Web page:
The vaccine rollout is underway in Canada, and it is picking up pace. This paints a far prettier picture for Canadians and the world in general regarding the pandemic. The onset of COVID-19 and ensuing lockdowns devastated several sectors of the economy. With the possibility of an end to this global health crisis, it could be an ideal time for investors to seek rebound plays.
Air Canada (TSX:AC) is one of the top post-pandemic rebound picks that I will discuss today. The airline sector was one of the worst-hit industries amid the pandemic. Air Canada is the most dominant airline operator in the country, bearing the country’s flag, and it was devastated by the pandemic.
There is a recovery on the cards
Between January 17, 2020, and March 20, 2020, the stock declined by 75.70%. With many other stocks rising from the ashes in the last few months, AC has also begun climbing up the ladder.
At writing, AC is trading for $26.98 per share, and it is up 117% from its March 20, 2020, bottom. Despite gaining so much on the stock market, its valuation is still over 47% below its pre-pandemic highs. There may be ample room for Air Canada stock to grow, because conditions are improving for the company.
The pandemic led to international and domestic air travel coming to a halt out of nowhere. Most people were stuck working from home, as they practiced social distancing to curb the virus’s spread. It would be safe to say that whoever can afford to will be itching to go on vacation outside the country once borders open up and it is safe to travel.
The pandemic pummeled Air Canada’s operating revenue, but it has managed to slash its operational costs, and its air cargo business delivered fantastic results for the company. Air Canada might expand its air cargo segment in the long run. With the possibility of a government bailout on the horizon, rebound enthusiasts are becoming increasingly enthusiastic about its recovery.
Failed merger that nobody seems to mind
Air Canada had a merger with Transat AT underway for a long time; it was considered a great deal. Transat AT was not in a strong financial position, and it needed the merger to come through. Everything seemed to be going as planned, and the deal passed regulatory approval in Canada. However, E.U. regulators completely rejected the merger, and Air Canada announced that it was going to walk away from the deal.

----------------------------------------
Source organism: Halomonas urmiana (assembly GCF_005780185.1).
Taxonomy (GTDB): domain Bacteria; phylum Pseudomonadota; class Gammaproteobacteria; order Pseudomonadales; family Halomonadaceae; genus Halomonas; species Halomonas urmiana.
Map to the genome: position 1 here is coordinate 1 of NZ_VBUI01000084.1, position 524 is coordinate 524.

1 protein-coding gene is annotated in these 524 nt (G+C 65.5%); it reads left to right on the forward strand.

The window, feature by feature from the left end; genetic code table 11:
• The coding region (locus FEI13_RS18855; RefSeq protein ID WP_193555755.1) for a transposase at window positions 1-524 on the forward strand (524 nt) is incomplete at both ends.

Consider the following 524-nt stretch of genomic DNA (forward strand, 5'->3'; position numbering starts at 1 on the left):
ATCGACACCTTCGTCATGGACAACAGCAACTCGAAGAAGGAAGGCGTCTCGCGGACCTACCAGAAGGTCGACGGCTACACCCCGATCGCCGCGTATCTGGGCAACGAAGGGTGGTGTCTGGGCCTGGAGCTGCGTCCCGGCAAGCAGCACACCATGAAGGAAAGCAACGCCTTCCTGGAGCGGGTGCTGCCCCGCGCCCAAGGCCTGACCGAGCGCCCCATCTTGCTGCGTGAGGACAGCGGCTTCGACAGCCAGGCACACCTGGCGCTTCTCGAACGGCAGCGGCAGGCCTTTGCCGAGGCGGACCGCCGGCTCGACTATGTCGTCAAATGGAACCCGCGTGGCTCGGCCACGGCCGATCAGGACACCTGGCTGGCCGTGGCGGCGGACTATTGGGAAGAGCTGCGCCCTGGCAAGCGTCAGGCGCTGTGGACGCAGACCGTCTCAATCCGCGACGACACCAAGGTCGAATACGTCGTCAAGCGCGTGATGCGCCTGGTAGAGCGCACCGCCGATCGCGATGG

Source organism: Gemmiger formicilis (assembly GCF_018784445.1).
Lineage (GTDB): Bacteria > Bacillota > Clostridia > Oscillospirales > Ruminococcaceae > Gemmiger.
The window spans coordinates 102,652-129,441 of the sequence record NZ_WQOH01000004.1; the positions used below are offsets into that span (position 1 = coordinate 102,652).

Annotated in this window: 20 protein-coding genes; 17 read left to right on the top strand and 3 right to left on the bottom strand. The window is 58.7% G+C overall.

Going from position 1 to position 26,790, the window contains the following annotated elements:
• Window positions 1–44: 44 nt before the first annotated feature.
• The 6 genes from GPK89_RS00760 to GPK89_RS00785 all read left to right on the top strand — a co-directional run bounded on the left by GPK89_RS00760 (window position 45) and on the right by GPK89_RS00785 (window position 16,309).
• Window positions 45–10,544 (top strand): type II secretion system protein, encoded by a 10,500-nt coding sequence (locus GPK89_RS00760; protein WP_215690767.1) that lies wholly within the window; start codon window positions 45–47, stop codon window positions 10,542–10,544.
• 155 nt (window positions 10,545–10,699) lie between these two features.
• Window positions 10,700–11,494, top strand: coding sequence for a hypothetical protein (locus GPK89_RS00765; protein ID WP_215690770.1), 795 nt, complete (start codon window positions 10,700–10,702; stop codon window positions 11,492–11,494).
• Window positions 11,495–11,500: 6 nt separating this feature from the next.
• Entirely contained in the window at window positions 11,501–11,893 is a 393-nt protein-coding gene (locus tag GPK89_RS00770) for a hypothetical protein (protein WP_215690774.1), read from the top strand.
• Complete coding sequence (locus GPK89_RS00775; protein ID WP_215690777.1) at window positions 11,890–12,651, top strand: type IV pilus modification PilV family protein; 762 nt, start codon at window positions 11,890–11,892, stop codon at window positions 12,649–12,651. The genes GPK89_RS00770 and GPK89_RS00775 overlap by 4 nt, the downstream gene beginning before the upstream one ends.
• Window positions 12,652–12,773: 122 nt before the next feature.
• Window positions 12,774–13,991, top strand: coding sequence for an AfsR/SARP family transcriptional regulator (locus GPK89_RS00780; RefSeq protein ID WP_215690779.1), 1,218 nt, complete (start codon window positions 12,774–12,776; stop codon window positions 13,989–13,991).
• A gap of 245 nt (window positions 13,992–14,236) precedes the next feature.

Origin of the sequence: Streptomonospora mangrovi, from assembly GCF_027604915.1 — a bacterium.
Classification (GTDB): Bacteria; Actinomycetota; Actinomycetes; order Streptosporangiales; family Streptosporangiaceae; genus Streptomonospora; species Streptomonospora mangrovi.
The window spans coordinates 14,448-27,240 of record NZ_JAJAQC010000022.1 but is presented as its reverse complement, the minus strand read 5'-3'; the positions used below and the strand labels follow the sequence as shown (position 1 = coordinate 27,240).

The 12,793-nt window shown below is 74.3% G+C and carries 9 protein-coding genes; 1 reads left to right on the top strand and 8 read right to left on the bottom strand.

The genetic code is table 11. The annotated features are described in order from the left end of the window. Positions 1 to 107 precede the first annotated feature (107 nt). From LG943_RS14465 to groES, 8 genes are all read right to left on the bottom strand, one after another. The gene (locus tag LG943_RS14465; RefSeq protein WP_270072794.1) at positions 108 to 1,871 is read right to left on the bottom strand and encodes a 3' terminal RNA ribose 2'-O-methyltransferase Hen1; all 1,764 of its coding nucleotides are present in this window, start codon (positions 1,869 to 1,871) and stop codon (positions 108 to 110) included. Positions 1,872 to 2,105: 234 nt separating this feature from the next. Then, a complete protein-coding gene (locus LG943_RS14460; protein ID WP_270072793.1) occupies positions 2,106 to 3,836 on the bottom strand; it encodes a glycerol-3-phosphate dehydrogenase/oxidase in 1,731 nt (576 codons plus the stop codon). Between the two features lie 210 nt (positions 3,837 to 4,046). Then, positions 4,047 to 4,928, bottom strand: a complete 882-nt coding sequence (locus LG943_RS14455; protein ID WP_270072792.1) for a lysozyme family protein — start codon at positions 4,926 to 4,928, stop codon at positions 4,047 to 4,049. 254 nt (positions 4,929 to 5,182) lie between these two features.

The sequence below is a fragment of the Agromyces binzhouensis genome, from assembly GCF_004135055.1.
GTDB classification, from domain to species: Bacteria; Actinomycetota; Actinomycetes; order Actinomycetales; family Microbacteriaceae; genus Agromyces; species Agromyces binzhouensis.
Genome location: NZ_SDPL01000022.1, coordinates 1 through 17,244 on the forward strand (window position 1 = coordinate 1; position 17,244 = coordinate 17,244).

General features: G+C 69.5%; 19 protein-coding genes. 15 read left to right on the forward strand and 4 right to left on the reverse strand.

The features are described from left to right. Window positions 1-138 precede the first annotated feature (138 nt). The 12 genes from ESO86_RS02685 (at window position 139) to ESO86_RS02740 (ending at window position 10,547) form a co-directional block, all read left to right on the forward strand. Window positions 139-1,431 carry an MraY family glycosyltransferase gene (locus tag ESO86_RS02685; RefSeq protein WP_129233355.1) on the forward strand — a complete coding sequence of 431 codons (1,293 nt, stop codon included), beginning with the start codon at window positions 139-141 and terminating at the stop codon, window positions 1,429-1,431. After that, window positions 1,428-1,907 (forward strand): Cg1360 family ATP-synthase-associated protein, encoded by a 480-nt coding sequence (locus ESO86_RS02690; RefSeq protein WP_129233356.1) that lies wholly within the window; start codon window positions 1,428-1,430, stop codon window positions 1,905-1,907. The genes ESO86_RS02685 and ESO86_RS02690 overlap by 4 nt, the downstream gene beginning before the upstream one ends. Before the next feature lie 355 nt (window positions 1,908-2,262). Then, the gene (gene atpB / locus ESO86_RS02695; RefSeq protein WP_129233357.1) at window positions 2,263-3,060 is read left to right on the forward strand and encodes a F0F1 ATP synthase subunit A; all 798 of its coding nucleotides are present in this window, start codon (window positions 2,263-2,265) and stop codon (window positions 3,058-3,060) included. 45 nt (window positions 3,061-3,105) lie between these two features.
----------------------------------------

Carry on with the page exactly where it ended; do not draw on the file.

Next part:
The Transat AT deal added significant leverage to the company’s vacation travel segment. Typically, the failure of such a significant deal would cause investors to unload their shares in the company. That said, it appears that investors remain bullish regarding Air Canada’s core business regardless of its failed merger with Transat.
While it might be bad news for Transat, the deal was a small one for Air Canada. The flag-carrying airline can focus on increasing its operational capacity for organic growth instead of acquisition-focused growth. It certainly has a wide enough economic moat to weather the storm and continue recovering.
Air Canada is still cheaper than its pre-pandemic valuation. Considering the positive circumstances, it is likely to be a bargain at its current valuation for long-term investors.
This article represents the opinion of the writer, who may disagree with the “official” recommendation position of a Motley Fool premium service or advisor. We’re Motley! Questioning an investing thesis — even one of our own — helps us all think critically about investing and make decisions that help us become smarter, happier, and richer, so we sometimes publish articles that may not be in line with recommendations, rankings or other content.
Fool contributor Adam Othman has no position in any of the stocks mentioned.